Billions Lost Due to IT Network Outages in 2010: Survey

By Chris Preimesberger  |  Posted 2011-03-22 Print this article Print

A survey of 7,000 businesses reports that 25 percent of enterprise IT systems suffered unplanned outages of 4 hours or more during the past year, costing billions of dollars in profits.

IT systems integrator CDW on March 22 released results of a study about business continuity/disaster recovery methodology that indicates 25 percent of all enterprise IT systems suffered unplanned outages of 4 hours or more during the past year.

Based on this data, CDW said it estimates conservatively that such network outages cost U.S. businesses $1.7 billion in lost profits last year. 

In its Business Continuity Straw Poll, CDW queried about 7,000 medium-size and large U.S. enterprises about significant network disruptions they had experienced since July 2009. The survey aimed to ascertain how well businesses reacted to disruptions and to determine the measures IT managers are taking to improve their business continuity and disaster recovery capabilities.  

"The survey confirms that while many businesses believe they are prepared for an unplanned network disruption, many are not. And yet the three most common causes of IT outages are addressable," CDW Vice President of System Solutions Norm Lillis said. 

As might be expected, power outages ranked as the No. 1 cause of business disruptions, with one-third of businesses reporting that this cause also prompted their most recent disruption. Hardware failures caused 29 percent of network outages, followed by a loss of telecom services to facilities (21 percent), CDW said. 

The survey also revealed that businesses need to take advanced preparation more seriously and support employees more effectively with network accessibility, CDW said.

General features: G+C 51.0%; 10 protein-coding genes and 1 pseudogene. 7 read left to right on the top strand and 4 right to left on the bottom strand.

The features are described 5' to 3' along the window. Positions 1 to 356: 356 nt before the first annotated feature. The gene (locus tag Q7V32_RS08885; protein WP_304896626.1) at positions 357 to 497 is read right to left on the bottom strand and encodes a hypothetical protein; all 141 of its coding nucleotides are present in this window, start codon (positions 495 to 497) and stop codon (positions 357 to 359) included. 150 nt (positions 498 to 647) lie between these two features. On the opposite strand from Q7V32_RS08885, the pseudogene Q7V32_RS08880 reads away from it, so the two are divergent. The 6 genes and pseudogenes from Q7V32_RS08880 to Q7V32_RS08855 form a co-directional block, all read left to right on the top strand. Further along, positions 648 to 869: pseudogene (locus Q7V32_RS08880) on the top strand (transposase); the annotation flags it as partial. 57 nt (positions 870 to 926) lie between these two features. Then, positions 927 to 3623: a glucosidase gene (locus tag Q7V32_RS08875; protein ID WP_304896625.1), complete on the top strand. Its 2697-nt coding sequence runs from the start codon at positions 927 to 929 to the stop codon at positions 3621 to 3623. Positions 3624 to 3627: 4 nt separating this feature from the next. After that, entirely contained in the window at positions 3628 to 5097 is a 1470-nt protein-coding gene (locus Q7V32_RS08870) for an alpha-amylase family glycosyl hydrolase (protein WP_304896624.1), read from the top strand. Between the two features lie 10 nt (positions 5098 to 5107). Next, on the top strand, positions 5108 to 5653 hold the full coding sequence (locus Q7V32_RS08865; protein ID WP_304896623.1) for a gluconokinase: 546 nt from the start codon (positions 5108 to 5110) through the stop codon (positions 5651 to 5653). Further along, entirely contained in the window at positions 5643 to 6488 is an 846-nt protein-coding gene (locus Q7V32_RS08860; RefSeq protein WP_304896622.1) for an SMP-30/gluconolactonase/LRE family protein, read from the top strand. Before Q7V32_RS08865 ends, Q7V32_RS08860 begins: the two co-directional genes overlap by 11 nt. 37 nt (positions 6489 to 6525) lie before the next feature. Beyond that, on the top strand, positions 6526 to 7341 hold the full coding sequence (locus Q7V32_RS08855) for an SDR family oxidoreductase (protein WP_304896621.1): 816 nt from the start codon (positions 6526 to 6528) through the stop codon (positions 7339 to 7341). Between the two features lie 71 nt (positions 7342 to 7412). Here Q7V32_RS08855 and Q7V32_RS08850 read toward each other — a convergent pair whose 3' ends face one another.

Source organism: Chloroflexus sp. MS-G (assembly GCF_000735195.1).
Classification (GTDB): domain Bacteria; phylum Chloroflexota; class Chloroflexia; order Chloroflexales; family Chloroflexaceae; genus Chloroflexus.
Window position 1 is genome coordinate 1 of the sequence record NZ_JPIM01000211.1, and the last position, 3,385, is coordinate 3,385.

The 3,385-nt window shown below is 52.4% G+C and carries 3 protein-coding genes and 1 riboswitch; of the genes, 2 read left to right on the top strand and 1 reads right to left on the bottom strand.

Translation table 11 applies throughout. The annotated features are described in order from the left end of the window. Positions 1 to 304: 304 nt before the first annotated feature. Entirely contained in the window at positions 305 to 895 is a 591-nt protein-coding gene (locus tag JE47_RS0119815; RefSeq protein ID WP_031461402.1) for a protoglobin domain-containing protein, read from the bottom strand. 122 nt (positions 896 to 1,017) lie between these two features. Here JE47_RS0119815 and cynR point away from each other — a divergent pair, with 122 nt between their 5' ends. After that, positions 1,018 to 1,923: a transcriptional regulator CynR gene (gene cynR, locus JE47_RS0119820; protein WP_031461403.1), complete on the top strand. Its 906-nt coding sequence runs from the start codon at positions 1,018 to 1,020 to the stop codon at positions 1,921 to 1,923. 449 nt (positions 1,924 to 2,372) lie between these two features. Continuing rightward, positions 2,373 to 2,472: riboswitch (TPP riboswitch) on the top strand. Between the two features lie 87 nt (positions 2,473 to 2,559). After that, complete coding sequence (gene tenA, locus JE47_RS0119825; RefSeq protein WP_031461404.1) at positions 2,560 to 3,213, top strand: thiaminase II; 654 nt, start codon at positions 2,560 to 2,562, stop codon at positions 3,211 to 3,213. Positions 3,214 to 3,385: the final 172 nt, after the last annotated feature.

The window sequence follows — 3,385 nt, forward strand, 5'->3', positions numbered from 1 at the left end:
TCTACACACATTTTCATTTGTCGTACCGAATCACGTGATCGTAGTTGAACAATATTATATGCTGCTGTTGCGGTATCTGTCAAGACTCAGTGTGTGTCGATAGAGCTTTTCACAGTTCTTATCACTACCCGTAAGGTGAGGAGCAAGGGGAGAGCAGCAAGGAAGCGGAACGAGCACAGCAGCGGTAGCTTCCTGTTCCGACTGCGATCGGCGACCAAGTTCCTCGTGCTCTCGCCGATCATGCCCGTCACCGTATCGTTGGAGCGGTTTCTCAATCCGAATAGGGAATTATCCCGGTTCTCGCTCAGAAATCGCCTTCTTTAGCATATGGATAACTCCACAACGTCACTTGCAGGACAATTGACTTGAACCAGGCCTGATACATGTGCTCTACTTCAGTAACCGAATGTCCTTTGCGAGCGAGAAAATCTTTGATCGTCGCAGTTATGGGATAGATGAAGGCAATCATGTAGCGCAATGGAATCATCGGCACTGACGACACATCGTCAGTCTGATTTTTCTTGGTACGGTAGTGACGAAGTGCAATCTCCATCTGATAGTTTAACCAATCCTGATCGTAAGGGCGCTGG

While 53 percent of respondents said employees are instructed or given the option to work from home when an expected network disruption approaches (such as a weather event), only one-third of businesses activate standby communications and network systems to support increased remote access when warned of such an event, CDW said. 

In fact, while 44 percent of the workforce normally has telecommuting options, respondents said that only 39 percent of employees could telework during their most recent network outage, CDW reported.

Regardless of the cause of disruption, more than half of businesses (57 percent) reported productivity losses as the No. 1 negative effect of their network disruptions, primarily due to reduced access to the network itself or to applications, data and communications systems.

Other findings, according to CDW:

  • 51 percent experienced problems connecting to their IT network from other locations.
  • 50 percent had problems connecting from inside their business locations. 
  • Nearly half of respondents (46 percent) said employees could not access the necessary company resources to do their jobs.
  • Almost one-third (29 percent) said employees had problems communicating with each other via internal phone systems and/or email. 
  • 28 percent said their networks were slower than expected and could not support the increased traffic from remote locations.
To obtain a copy of the full report, go here (free download, registration required).


Chris Preimesberger Chris Preimesberger was named Editor-in-Chief of Features & Analysis at eWEEK in November 2011. Previously he served eWEEK as Senior Writer, covering a range of IT sectors that include data center systems, cloud computing, storage, virtualization, green IT, e-discovery and IT governance. His blog, Storage Station, is considered a go-to information source. Chris won a national Folio Award for magazine writing in November 2011 for a cover story on and CEO-founder Marc Benioff, and he has served as a judge for the SIIA Codie Awards since 2005. In previous IT journalism, Chris was a founding editor of both IT Manager's Journal and and was managing editor of Software Development magazine. His diverse resume also includes: sportswriter for the Los Angeles Daily News, covering NCAA and NBA basketball, television critic for the Palo Alto Times Tribune, and Sports Information Director at Stanford University. He has served as a correspondent for The Associated Press, covering Stanford and NCAA tournament basketball, since 1983. He has covered a number of major events, including the 1984 Democratic National Convention, a Presidential press conference at the White House in 1993, the Emmy Awards (three times), two Rose Bowls, the Fiesta Bowl, several NCAA men's and women's basketball tournaments, a Formula One Grand Prix auto race, a heavyweight boxing championship bout (Ali vs. Spinks, 1978), and the 1985 Super Bowl. A 1975 graduate of Pepperdine University in Malibu, Calif., Chris has won more than a dozen regional and national awards for his work. He and his wife, Rebecca, have four children and reside in Redwood City, Calif.Follow on Twitter: editingwhiz

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